Four rules
to
avoid race conditions

1.
No 2 threads in same CS simultaneously

2.
No assumptions about speed or number of
cores/CPUs

3.
No thread outside
a CS
may block a thread in
the CS

4.
No thread should wait forever to enter its CS

Satisfying the 4 Conditions


Responsibility lies with the programmer


Have to carefully design and implement your code


Several different
approaches/solutions to achieve
critical sections:


Hardware approaches


Used for multiple processor scenarios


Typically not
directly controllable from a standard program


OS use
them internally


Software approaches


Applied to threads
and processes running
on
same machine


OS exposes necessary API to help with coordination


Various languages provide additional API for ease


Implemented using OS API


Normally a combination of hardware and software
approaches are used together


Hardware approaches for multi
-
core/multi
-
CPU machines


Software approaches to facilitate coordination between
multiple processes/threads.

Disabling
Interrupts

(Hardware approach)


Context switches occur using interrupts


Disabling interrupts


Disable interrupts before entering CS


No other thread can now run


Quickly complete CS


Re
-
enable interrupts


Usage


Used only by the OS


Particularly when there are multiple CPUs


When performing very critical operations


CS is very small and fast


Typically, no I/O in CS

Test
-
Set
-
Lock (TSL)
Instruction

(Hardware approach)


Special instruction in processor


Used in multi
-
processor systems


Guarantees only 1 instruction access memory


Other processors have are stalled


Busy
-
wait strategy: wastes CPU cycles


X86 Instruction set uses LOCK prefix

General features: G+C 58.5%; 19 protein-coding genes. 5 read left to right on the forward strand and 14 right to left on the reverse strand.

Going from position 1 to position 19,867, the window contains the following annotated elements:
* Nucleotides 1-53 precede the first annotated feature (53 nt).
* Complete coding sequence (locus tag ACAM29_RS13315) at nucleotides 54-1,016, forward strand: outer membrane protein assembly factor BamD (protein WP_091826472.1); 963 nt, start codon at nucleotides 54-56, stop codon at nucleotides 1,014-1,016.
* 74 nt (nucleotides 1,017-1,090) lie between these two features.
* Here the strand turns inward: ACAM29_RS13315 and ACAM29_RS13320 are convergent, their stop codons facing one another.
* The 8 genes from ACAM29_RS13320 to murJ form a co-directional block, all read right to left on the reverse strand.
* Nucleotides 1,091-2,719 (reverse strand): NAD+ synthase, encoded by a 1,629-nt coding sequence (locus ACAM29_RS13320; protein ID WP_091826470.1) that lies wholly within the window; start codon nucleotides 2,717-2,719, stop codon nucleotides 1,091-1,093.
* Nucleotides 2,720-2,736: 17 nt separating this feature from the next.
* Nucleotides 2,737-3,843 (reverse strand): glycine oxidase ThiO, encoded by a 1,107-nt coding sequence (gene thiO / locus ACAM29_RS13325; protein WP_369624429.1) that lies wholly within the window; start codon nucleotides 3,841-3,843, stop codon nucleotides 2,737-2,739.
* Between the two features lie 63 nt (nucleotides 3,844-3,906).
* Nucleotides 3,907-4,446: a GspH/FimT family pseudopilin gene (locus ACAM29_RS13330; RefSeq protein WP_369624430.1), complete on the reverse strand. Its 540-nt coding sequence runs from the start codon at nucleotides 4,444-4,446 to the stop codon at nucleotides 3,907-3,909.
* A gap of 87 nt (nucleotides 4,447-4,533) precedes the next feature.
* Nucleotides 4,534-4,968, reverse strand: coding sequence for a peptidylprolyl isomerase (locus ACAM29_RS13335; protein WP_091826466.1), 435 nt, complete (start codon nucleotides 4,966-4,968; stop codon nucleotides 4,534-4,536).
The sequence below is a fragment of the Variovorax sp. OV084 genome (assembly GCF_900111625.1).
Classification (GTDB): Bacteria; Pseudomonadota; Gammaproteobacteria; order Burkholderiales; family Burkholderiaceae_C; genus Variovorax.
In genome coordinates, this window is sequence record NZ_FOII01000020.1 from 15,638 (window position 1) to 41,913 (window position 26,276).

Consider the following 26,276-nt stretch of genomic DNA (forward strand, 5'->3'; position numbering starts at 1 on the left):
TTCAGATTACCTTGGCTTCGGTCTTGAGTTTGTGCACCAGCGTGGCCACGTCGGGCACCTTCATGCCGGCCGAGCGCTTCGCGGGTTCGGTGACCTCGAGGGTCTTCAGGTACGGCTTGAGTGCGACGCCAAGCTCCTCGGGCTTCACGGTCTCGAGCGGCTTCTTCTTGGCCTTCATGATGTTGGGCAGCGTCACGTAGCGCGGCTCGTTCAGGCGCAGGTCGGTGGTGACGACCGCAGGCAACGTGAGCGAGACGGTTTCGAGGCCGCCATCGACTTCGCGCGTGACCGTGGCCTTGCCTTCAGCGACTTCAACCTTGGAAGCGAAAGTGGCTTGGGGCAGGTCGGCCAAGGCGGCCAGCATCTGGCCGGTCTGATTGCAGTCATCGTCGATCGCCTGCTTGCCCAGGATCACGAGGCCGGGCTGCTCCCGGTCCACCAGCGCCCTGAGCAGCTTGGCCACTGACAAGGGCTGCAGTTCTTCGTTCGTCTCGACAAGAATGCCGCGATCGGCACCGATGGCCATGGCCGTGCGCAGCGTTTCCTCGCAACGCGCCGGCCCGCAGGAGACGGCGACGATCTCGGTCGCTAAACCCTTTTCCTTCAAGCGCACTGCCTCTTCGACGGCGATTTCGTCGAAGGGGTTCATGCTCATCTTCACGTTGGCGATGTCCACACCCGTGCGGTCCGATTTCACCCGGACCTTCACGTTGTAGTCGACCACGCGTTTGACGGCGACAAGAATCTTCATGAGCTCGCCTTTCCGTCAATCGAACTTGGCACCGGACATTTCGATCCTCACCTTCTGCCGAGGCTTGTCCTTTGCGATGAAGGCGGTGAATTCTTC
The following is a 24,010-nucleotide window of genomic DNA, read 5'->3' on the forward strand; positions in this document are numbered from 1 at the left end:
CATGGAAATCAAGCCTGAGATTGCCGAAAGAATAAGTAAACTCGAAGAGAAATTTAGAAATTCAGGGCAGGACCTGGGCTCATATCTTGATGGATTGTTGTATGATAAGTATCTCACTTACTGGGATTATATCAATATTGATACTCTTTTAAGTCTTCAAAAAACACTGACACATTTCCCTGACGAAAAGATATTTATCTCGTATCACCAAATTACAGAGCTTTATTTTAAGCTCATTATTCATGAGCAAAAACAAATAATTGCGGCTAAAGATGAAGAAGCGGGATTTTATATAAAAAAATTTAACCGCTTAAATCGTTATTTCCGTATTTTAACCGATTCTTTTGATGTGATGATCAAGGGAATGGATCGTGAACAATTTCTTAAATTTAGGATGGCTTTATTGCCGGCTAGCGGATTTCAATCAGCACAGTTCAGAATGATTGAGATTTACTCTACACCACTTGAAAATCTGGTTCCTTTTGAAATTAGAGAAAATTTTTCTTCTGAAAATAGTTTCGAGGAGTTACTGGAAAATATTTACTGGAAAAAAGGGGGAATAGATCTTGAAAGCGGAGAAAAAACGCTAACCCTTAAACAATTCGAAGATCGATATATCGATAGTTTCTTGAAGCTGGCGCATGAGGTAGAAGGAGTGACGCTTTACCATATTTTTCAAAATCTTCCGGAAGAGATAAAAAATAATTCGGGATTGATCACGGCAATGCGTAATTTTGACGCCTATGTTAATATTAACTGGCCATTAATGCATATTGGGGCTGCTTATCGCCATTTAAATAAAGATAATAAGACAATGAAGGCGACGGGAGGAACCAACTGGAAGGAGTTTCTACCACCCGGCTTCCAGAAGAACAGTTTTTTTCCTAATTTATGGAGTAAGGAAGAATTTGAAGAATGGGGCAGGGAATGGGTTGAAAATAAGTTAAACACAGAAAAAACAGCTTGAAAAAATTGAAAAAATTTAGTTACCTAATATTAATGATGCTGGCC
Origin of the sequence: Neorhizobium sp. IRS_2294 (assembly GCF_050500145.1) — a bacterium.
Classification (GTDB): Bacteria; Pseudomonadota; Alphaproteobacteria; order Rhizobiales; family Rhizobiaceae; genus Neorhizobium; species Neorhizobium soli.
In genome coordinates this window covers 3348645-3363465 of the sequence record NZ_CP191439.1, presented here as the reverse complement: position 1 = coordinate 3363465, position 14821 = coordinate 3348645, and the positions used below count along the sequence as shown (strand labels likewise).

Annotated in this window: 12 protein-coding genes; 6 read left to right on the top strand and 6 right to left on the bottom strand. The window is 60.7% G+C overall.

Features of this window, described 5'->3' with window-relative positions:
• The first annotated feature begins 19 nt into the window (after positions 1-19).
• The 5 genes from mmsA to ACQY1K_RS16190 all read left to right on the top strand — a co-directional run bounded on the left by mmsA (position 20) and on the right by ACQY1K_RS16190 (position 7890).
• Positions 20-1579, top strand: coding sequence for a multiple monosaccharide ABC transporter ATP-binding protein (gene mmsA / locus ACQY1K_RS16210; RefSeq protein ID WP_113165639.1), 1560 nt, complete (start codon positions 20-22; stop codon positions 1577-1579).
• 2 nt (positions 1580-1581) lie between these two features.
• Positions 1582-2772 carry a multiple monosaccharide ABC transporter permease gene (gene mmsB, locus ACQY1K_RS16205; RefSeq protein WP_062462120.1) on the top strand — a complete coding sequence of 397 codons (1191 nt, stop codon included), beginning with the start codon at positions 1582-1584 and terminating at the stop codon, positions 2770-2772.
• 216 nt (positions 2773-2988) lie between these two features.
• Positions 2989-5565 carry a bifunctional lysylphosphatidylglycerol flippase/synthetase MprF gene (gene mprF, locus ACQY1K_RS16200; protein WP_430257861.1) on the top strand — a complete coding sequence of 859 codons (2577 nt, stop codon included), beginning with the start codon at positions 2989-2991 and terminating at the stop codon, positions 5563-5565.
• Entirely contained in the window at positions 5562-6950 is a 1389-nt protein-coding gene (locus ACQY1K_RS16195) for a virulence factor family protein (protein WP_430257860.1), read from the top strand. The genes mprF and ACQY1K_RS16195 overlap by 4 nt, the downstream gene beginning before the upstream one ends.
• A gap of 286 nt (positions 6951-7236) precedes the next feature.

Can be added to selected instructions


Instructions are longer and different!


Consequently need different software for single & multiprocessor
systems


Typically OS performs this task


Consequently different
kernels for
single & multiprocessor systems

Strict
Alternation

(Software approach)


Software solution


Threads take turns to use CPU


Other thread does a busy
-
wait (wastes CPU
)


Busy waiting is often involves using a “spin lock”


The process spins in a tight loop waiting for the lock to open/release.


See example below:


Spin lock is achieved
using a shared (
turn
)
variable


Changing the turn variable usually requires special instruction on multi
-
core
machines

Thread 1

Thread 2

while
(
true
)
{


while

(turn !=
0
);


//critical section


turn = 1
;


//non
-
critical section

}

while

(
true
)
{


while

(turn !=
1
);


//critical section


turn = 0
;


//non
-
critical section

}

Strict
Alternation (Contd.)


Usage


Critical sections take same time on both threads


Non
-
critical sections take same time on both
threads


Negative


Busy waiting strategy burns CPU
cycles


Does not scale efficiently to many threads


Advantage


Straightforward to implement

Peterson

s Solution


Combination of earlier methods


Shared (lock) variables + alternation


Resolves issue with different CS timings


Faster threads get more turns using CS


Threads do not necessarily alternate


Threads first indicate interest to enter CS


Threads interested in entering CS take turns


In the classical description of Peterson’s solution
threads busy wait


Busy waiting
burns CPU cycles

Sleep &
Wakeup

(Modification to Peterson’s solution)


Avoids busy
waiting to efficiently use CPU


Multiple threads try to enter Critical Section (CS)


But only one thread can enter the CS


If thread cannot enter CS it
blocks by calling
wait()


In this context, the
wait()

method is a conceptual API


Blocked threads do not use CPU


Thread in
critical section
wakes up sleeping
threads by calling
notify()


In this context, the
notify()

method is a conceptual API


As part of leaving CS


Sleep & Wakeup needs
special support from
OS


For threads to block when they cannot enter critical section


For threads to be notified when they can enter critical section


Generic programming/usage example:


Producer
-
Consumer problems


One thread generates data


Another thread uses the data

Problems
with Sleep & Wakeup


Notifies or Wake
-
ups
may get lost


Thread1
first enters critical section


Thread2 tries to enter critical section but cannot


Thread1 meanwhile leaves critical section calling
notify()


No threads are waiting as Thread2 has not yet called
wait()


Thread2 calls
wait
()


Thread2 will
never
get
notified


The key problem is that
check
-
and
-
wait is not performed
as a single atomic operation
.


Priority Inversion: Low priority thread blocks high priority
thread!


Assume 2 threads H (high priority) and L (low priority)